Mastering All Turns in West Coast Swing

Mastering All Spins for West Coast Swing

When it comes to spinning, most dancers have a stronger side and a weaker side. To improve, good dancers will practice spinning in both directions. But did you know that there are actually four directions that you should practice?

When you spin, you have two sets of variables. The first is which leg is supporting you during the spin: your left leg, or your right. But there’s a second variable: which way are you spinning?

Have you read, 3 Turns for West Coast Swing or The Ultimate Guide to One Foot Spins? I would start there first. If you know pivot turns, chaine turns and pirouettes then lets make sure we can master them!

In west coast swing, most spins start by moving in the direction of the standing leg. When the follower turns to the right on a tuck or double outside turn, she is on her right foot. When rotating for an inside roll, she rotates towards her left and starts rotating after count 2 (i.e., on her left foot). In other words, we are used to turning in the direction of the supporting leg.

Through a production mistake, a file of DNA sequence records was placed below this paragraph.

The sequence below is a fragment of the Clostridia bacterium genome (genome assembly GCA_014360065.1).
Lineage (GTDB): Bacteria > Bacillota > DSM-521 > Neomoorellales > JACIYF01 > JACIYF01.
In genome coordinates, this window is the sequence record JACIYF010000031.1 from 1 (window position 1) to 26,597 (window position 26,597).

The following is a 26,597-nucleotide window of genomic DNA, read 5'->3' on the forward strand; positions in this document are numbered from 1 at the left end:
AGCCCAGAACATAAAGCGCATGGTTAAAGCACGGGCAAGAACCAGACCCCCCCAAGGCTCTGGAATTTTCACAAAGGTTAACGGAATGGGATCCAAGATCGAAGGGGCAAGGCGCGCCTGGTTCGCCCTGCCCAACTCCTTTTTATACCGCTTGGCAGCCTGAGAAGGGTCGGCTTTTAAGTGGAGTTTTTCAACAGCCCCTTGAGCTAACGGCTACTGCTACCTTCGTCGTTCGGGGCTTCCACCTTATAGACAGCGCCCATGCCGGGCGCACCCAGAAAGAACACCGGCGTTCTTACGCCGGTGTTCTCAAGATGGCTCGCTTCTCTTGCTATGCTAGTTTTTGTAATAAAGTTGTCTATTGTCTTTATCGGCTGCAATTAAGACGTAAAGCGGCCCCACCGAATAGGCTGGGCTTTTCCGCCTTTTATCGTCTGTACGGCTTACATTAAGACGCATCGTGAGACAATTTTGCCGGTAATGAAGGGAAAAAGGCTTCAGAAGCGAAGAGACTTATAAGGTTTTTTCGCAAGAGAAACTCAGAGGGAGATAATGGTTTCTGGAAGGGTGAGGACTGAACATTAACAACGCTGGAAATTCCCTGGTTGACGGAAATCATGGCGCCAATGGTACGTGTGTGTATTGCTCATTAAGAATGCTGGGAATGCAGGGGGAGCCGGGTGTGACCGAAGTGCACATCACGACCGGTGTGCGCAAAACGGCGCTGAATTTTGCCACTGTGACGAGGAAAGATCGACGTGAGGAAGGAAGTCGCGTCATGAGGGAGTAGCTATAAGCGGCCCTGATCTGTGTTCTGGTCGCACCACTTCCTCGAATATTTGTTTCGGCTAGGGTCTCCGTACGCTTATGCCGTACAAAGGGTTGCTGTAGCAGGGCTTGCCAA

What’s the best way master all the Spins & Turns for WCS? Pick up our video course The Ultimate Guide to Spins & Turns Inside we walk you through step by step!

But, not all spins occur like that. A dancer who only practices turning to the left on their left foot, or turning to the right on their right foot, is only practicing what are called inside turns (or en dedans in ballet) because in both cases the dancer rotates in the direction of the supporting leg. The other direction (en dehors) occurs when the dancer rotates away from the supporting leg: rotating to the right when on the left leg, or rotating to the left when on the right leg.

The language of inside and outside rotation can be confusing because west coast has inside and outside turns. In this article, whenever you see a reference to an inside or outside turn, I’m referring to whether the dancer is rotating towards (inside) or away from (outside) the supporting leg.

Because most spins in west coast start as inside rotations, dancers neglect practicing their outside rotations. This creates challenges down the line: advanced spins like fouettes tend to be outside rotations, as do spiral turns and telemark turns. More importantly, chaines turns have an outside rotation in the middle of the turn, and dancers that don’t practice their outside rotations will lose speed and balance during the turn.

In future posts, we’ll go into details for how to improve your outside rotations. But, the basic principles of spinning are the same no matter which direction you rotate.

Remember to practice all four directions:

  • On your left foot, rotating to the left,
  • On your left foot, rotating to the right,
  • On your right foot, rotating to the right, and
  • On your right foot, rotating to the left.

Improve your spins with this drill!

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